A complementary focus on urban and rural productivity and forest protection would raise living standards while conserving the exceptional wealth of the region’s natural forests
BRASILIA, May 9, 2023 – A greater focus on productivity is urgently needed to promote economic development and reduce pressure on natural forests in Brazil’s Amazonian states, according to a new World Bank report. A Balancing Act for Brazil’s Amazonian States: An Economic Memorandum emphasizes that rising living standards and preserving standing forests can be complementary under a development model that simultaneously promotes urban and rural productivity, forest protection, and sustainable rural livelihoods. Conservation finance can play a critical role in funding this model.
According to the report, about 28 million Brazilians live in the Amazonian states, over one third of whom are poor. Most poor Amazonians live in urban areas although rural poverty is particularly severe. Considerable social deprivations exist in areas such as human capital and access to services. The Amazonian states comprise Brazil’s highest share of Indigenous people of about 380,000, and they tend to face worse living conditions.
Furthermore, deforestation threatens exceptional natural wealth in the Amazonian states, which are home to about 60 percent of the Amazon rainforest and parts of other important biomes, like the Cerrado and Pantanal. The annual value of the Amazon rainforest alone is estimated at a minimum of US$317bn: the Amazon regulates the global climate; it harbors 25 percent of known terrestrial biodiversity; its “Flying Rivers” are critical for South American agriculture and hydropower; and it provides livelihoods for many rural populations. The risk of reaching tipping points dramatically increases the cost of deforestation, the report warns. There is an urgent need to protect Amazonian forests.
“A much stronger emphasis on productivity, notably in sectors beyond commodities, would propel development countrywide and help to lift Amazônia’s economies while taking pressure off its natural forests,” said Johannes Zutt, World Bank’s Country Director for Brazil.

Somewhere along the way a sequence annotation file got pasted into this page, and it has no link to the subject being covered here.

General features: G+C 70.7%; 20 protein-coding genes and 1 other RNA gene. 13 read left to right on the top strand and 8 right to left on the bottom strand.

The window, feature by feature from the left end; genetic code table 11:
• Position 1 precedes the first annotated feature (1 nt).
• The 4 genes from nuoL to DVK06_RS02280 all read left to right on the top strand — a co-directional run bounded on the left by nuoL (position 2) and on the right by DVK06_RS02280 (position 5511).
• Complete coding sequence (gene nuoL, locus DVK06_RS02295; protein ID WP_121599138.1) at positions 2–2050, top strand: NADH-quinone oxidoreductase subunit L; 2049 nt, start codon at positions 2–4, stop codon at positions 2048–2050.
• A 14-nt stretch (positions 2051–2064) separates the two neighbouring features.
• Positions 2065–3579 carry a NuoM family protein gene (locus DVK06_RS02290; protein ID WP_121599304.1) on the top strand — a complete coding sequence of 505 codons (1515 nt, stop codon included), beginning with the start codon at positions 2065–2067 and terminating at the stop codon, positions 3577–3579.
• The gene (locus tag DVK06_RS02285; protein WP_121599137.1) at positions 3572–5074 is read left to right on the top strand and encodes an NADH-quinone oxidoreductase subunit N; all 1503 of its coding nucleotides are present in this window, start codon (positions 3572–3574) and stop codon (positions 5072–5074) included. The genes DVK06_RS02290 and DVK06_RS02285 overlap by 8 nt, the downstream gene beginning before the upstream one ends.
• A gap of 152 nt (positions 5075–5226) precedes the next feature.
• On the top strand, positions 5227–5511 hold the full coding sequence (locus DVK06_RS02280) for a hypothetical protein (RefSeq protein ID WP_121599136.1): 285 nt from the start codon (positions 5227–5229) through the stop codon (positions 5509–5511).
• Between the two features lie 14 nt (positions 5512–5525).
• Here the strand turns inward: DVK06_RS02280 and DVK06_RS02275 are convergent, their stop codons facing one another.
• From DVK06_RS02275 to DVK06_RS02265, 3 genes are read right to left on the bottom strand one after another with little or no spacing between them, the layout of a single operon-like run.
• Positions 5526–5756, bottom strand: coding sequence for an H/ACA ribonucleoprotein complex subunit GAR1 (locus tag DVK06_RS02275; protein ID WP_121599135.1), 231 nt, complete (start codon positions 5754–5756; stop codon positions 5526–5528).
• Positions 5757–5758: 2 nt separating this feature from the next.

Frontier expansion destroys natural wealth without propelling the economy. Higher productivity growth, both in Brazil and the Amazonian states, and in sectors beyond commodities, is needed to reinvigorate economic progress and poverty reduction while moving the development model away from resource extraction.
According to the report’s recommendations, higher productivity requires reforms at the federal and subnational levels including the removal of distortions in product and factor markets (including subsidy reform) and the promotion of human capital, sustainable infrastructure and logistics.
In the Amazonian states, a strong focus on land and forest governance is needed, including the designation of large areas of undesignated public land, the implementation of the Forest Code, and effective Command and Control interventions—since most deforestation is illegal. At the same time, and complementary to investments in both productivity and forest protection, rural poverty can be reduced by unlocking the value of the forest (for example, through the bioeconomy) and through tailored social protection programs.
Conservation finance can play a critical role in funding a new development model for Brazil’s Amazonian states by monetizing a share of the region’s value. A greater focus on performance-based financing, conditioned on measurable reductions in deforestation, can leverage both public and private resources, including through market-based mechanism. Carbon markets can play an increasingly important role in this, consistent with Brazil’s efforts in strengthening carbon pricing.
“With three in four people already living in towns and cities in the Amazon, a focus on urban productivity is complementary to other efforts that raise incomes and protect forests in the region. A Brazilian growth model focused on productivity across sectors will also benefit Amazonian people and forests,” says Marek Hanusch, World Bank’s senior economist and report coordinator.
The report also draws attention to the role of the rest of the world in conserving the ecosystem services from Amazonian forests. This includes the need for more sustainable consumer behavior, sustainability-principles embedded in global value chains and trade policy, and the need to close crop yield gaps globally to reduce the pressure on natural forests across the world.